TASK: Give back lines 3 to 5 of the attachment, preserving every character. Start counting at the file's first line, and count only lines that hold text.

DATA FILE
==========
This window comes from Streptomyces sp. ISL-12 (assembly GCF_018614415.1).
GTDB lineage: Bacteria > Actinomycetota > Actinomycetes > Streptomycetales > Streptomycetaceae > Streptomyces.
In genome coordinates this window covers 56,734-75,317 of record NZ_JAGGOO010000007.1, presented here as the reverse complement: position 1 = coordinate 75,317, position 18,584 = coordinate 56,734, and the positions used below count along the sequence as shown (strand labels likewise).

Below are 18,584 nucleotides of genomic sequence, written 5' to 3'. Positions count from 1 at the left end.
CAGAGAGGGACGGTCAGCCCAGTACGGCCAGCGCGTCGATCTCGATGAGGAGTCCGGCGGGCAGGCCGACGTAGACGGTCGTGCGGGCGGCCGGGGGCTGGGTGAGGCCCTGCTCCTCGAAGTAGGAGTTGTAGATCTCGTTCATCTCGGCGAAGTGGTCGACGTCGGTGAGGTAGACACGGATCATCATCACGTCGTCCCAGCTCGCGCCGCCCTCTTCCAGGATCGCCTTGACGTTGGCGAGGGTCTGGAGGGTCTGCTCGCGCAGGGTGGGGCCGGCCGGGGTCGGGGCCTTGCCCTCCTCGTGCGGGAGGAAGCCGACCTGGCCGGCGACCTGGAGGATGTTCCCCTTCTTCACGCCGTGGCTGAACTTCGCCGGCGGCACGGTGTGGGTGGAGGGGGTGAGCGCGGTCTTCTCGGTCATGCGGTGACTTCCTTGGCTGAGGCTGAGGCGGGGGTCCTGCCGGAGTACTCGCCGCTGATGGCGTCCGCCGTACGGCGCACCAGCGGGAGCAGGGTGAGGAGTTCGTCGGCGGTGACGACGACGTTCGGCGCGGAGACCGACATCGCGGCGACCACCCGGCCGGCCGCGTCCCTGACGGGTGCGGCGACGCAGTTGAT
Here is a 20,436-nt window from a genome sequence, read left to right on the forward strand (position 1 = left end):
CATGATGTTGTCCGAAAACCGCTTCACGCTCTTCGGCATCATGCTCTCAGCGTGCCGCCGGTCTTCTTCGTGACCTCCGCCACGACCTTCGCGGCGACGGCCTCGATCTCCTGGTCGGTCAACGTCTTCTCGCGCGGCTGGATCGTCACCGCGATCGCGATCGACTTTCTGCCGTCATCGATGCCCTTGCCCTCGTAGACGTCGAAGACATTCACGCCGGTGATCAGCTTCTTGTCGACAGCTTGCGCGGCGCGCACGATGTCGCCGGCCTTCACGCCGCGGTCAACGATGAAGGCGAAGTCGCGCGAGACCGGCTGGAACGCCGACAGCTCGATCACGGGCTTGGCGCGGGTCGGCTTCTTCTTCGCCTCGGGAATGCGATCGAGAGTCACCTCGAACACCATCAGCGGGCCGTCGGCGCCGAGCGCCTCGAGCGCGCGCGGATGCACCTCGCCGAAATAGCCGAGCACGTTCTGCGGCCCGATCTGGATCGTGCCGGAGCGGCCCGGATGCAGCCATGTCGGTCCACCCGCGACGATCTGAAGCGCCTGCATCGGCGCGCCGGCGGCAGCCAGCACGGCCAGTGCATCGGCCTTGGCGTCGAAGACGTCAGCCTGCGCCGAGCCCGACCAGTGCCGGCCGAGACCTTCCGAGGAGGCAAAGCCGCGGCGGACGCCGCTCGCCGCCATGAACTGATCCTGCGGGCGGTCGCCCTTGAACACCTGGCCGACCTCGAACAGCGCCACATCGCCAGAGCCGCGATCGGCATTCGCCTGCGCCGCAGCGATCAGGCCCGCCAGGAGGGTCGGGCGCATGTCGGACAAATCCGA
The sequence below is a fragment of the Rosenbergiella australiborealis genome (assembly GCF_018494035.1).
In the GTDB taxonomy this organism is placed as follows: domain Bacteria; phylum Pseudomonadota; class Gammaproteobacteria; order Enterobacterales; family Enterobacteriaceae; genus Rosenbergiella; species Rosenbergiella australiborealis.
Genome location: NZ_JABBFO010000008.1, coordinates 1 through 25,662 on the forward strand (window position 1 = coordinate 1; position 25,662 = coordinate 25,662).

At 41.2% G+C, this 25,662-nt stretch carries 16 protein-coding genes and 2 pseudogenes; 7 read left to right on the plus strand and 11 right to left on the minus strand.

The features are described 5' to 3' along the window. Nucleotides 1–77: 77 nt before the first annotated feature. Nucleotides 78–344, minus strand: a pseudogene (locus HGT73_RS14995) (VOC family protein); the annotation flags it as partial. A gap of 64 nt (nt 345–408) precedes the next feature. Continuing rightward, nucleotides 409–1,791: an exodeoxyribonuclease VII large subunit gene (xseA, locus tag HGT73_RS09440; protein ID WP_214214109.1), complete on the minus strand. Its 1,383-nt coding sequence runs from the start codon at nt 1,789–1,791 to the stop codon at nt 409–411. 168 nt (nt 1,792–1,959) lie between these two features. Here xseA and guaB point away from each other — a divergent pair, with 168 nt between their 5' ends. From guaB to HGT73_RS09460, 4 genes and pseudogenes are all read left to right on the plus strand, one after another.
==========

In genome coordinates this window covers 56,734-75,317 of record NZ_JAGGOO010000007.1, presented here as the reverse complement: position 1 = coordinate 75,317, position 18,584 = coordinate 56,734, and the positions used below count along the sequence as shown (strand labels likewise).

Below are 18,584 nucleotides of genomic sequence, written 5' to 3'. Positions count from 1 at the left end.
CAGAGAGGGACGGTCAGCCCAGTACGGCCAGCGCGTCGATCTCGATGAGGAGTCCGGCGGGCAGGCCGACGTAGACGGTCGTGCGGGCGGCCGGGGGCTGGGTGAGGCCCTGCTCCTCGAAGTAGGAGTTGTAGATCTCGTTCATCTCGGCGAAGTGGTCGACGTCGGTGAGGTAGACACGGATCATCATCACGTCGTCCCAGCTCGCGCCGCCCTCTTCCAGGATCGCCTTGACGTTGGCGAGGGTCTGGAGGGTCTGCTCGCGCAGGGTGGGGCCGGCCGGGGTCGGGGCCTTGCCCTCCTCGTGCGGGAGGAAGCCGACCTGGCCGGCGACCTGGAGGATGTTCCCCTTCTTCACGCCGTGGCTGAACTTCGCCGGCGGCACGGTGTGGGTGGAGGGGGTGAGCGCGGTCTTCTCGGTCATGCGGTGACTTCCTTGGCTGAGGCTGAGGCGGGGGTCCTGCCGGAGTACTCGCCGCTGATGGCGTCCGCCGTACGGCGCACCAGCGGGAGCAGGGTGAGGAGTTCGTCGGCGGTGACGACGACGTTCGGCGCGGAGACCGACATCGCGGCGACCACCCGGCCGGCCGCGTCCCTGACGGGTGCGGCGACGCAGTTGAT